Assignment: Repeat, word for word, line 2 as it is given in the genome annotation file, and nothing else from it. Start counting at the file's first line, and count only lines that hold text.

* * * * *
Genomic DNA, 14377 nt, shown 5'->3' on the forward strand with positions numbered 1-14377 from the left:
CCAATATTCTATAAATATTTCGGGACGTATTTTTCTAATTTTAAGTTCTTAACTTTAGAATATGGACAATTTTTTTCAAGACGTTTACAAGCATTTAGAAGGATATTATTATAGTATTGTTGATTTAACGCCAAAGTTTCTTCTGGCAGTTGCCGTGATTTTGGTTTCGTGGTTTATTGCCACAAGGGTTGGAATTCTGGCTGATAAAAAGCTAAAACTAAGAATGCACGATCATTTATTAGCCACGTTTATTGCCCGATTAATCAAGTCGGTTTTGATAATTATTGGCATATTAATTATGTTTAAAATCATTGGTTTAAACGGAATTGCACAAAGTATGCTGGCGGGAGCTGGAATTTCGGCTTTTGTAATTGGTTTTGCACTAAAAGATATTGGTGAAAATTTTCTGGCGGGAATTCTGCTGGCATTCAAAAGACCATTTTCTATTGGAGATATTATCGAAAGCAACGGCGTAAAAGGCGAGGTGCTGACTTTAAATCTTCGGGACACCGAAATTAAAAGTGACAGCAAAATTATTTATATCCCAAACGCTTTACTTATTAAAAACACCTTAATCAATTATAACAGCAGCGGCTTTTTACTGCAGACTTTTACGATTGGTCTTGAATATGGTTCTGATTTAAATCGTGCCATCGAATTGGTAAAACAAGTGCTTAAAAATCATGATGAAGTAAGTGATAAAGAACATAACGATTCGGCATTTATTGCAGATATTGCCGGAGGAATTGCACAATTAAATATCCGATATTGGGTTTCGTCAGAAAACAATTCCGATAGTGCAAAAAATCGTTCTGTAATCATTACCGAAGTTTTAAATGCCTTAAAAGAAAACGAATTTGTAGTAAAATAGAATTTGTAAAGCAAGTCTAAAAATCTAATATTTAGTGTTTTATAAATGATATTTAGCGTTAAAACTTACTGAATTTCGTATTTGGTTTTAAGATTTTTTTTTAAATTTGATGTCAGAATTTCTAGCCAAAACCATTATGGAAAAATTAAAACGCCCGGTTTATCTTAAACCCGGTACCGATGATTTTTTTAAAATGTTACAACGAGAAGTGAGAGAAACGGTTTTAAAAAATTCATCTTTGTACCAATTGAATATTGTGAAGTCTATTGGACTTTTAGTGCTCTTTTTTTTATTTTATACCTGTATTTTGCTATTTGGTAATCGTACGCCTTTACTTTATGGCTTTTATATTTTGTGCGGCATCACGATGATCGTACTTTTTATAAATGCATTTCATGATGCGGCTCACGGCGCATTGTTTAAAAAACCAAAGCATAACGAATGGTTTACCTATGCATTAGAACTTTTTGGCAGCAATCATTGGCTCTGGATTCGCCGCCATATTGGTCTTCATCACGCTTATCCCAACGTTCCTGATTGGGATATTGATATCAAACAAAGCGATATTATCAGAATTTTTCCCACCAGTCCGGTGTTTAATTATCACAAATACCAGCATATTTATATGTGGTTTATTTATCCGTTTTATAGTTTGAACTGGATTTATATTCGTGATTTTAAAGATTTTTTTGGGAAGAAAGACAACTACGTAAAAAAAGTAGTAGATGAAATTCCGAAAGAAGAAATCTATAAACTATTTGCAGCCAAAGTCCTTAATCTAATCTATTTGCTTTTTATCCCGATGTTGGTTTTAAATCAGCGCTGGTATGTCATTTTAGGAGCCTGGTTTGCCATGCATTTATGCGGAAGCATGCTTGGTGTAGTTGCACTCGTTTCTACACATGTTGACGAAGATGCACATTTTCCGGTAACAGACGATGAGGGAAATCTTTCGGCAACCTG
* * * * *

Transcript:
CCAATATTCTATAAATATTTCGGGACGTATTTTTCTAATTTTAAGTTCTTAACTTTAGAATATGGACAATTTTTTTCAAGACGTTTACAAGCATTTAGAAGGATATTATTATAGTATTGTTGATTTAACGCCAAAGTTTCTTCTGGCAGTTGCCGTGATTTTGGTTTCGTGGTTTATTGCCACAAGGGTTGGAATTCTGGCTGATAAAAAGCTAAAACTAAGAATGCACGATCATTTATTAGCCACGTTTATTGCCCGATTAATCAAGTCGGTTTTGATAATTATTGGCATATTAATTATGTTTAAAATCATTGGTTTAAACGGAATTGCACAAAGTATGCTGGCGGGAGCTGGAATTTCGGCTTTTGTAATTGGTTTTGCACTAAAAGATATTGGTGAAAATTTTCTGGCGGGAATTCTGCTGGCATTCAAAAGACCATTTTCTATTGGAGATATTATCGAAAGCAACGGCGTAAAAGGCGAGGTGCTGACTTTAAATCTTCGGGACACCGAAATTAAAAGTGACAGCAAAATTATTTATATCCCAAACGCTTTACTTATTAAAAACACCTTAATCAATTATAACAGCAGCGGCTTTTTACTGCAGACTTTTACGATTGGTCTTGAATATGGTTCTGATTTAAATCGTGCCATCGAATTGGTAAAACAAGTGCTTAAAAATCATGATGAAGTAAGTGATAAAGAACATAACGATTCGGCATTTATTGCAGATATTGCCGGAGGAATTGCACAATTAAATATCCGATATTGGGTTTCGTCAGAAAACAATTCCGATAGTGCAAAAAATCGTTCTGTAATCATTACCGAAGTTTTAAATGCCTTAAAAGAAAACGAATTTGTAGTAAAATAGAATTTGTAAAGCAAGTCTAAAAATCTAATATTTAGTGTTTTATAAATGATATTTAGCGTTAAAACTTACTGAATTTCGTATTTGGTTTTAAGATTTTTTTTTAAATTTGATGTCAGAATTTCTAGCCAAAACCATTATGGAAAAATTAAAACGCCCGGTTTATCTTAAACCCGGTACCGATGATTTTTTTAAAATGTTACAACGAGAAGTGAGAGAAACGGTTTTAAAAAATTCATCTTTGTACCAATTGAATATTGTGAAGTCTATTGGACTTTTAGTGCTCTTTTTTTTATTTTATACCTGTATTTTGCTATTTGGTAATCGTACGCCTTTACTTTATGGCTTTTATATTTTGTGCGGCATCACGATGATCGTACTTTTTATAAATGCATTTCATGATGCGGCTCACGGCGCATTGTTTAAAAAACCAAAGCATAACGAATGGTTTACCTATGCATTAGAACTTTTTGGCAGCAATCATTGGCTCTGGATTCGCCGCCATATTGGTCTTCATCACGCTTATCCCAACGTTCCTGATTGGGATATTGATATCAAACAAAGCGATATTATCAGAATTTTTCCCACCAGTCCGGTGTTTAATTATCACAAATACCAGCATATTTATATGTGGTTTATTTATCCGTTTTATAGTTTGAACTGGATTTATATTCGTGATTTTAAAGATTTTTTTGGGAAGAAAGACAACTACGTAAAAAAAGTAGTAGATGAAATTCCGAAAGAAGAAATCTATAAACTATTTGCAGCCAAAGTCCTTAATCTAATCTATTTGCTTTTTATCCCGATGTTGGTTTTAAATCAGCGCTGGTATGTCATTTTAGGAGCCTGGTTTGCCATGCATTTATGCGGAAGCATGCTTGGTGTAGTTGCACTCGTTTCTACACATGTTGACGAAGATGCACATTTTCCGGTAACAGACGATGAGGGAAATCTTTCGGCAACCTG